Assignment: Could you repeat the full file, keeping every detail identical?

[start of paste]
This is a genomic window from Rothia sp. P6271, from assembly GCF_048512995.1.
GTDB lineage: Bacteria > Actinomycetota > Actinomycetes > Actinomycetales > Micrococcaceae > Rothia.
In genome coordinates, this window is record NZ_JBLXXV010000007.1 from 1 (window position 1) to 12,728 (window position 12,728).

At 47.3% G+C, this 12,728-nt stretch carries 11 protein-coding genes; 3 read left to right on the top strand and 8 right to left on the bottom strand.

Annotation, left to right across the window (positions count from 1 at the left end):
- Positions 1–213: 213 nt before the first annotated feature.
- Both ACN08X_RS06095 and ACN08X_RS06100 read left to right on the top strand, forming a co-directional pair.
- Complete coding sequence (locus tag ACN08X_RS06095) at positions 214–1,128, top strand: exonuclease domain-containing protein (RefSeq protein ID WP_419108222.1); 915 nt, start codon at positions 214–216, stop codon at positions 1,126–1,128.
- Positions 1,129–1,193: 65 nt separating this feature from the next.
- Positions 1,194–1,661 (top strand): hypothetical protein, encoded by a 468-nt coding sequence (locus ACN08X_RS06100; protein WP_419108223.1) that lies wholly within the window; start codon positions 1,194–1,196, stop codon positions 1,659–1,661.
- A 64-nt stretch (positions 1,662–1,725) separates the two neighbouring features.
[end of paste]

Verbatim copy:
This is a genomic window from Rothia sp. P6271, from assembly GCF_048512995.1.
GTDB lineage: Bacteria > Actinomycetota > Actinomycetes > Actinomycetales > Micrococcaceae > Rothia.
In genome coordinates, this window is record NZ_JBLXXV010000007.1 from 1 (window position 1) to 12,728 (window position 12,728).

At 47.3% G+C, this 12,728-nt stretch carries 11 protein-coding genes; 3 read left to right on the top strand and 8 right to left on the bottom strand.

Annotation, left to right across the window (positions count from 1 at the left end):
- Positions 1–213: 213 nt before the first annotated feature.
- Both ACN08X_RS06095 and ACN08X_RS06100 read left to right on the top strand, forming a co-directional pair.
- Complete coding sequence (locus tag ACN08X_RS06095) at positions 214–1,128, top strand: exonuclease domain-containing protein (RefSeq protein ID WP_419108222.1); 915 nt, start codon at positions 214–216, stop codon at positions 1,126–1,128.
- Positions 1,129–1,193: 65 nt separating this feature from the next.
- Positions 1,194–1,661 (top strand): hypothetical protein, encoded by a 468-nt coding sequence (locus ACN08X_RS06100; protein WP_419108223.1) that lies wholly within the window; start codon positions 1,194–1,196, stop codon positions 1,659–1,661.
- A 64-nt stretch (positions 1,662–1,725) separates the two neighbouring features.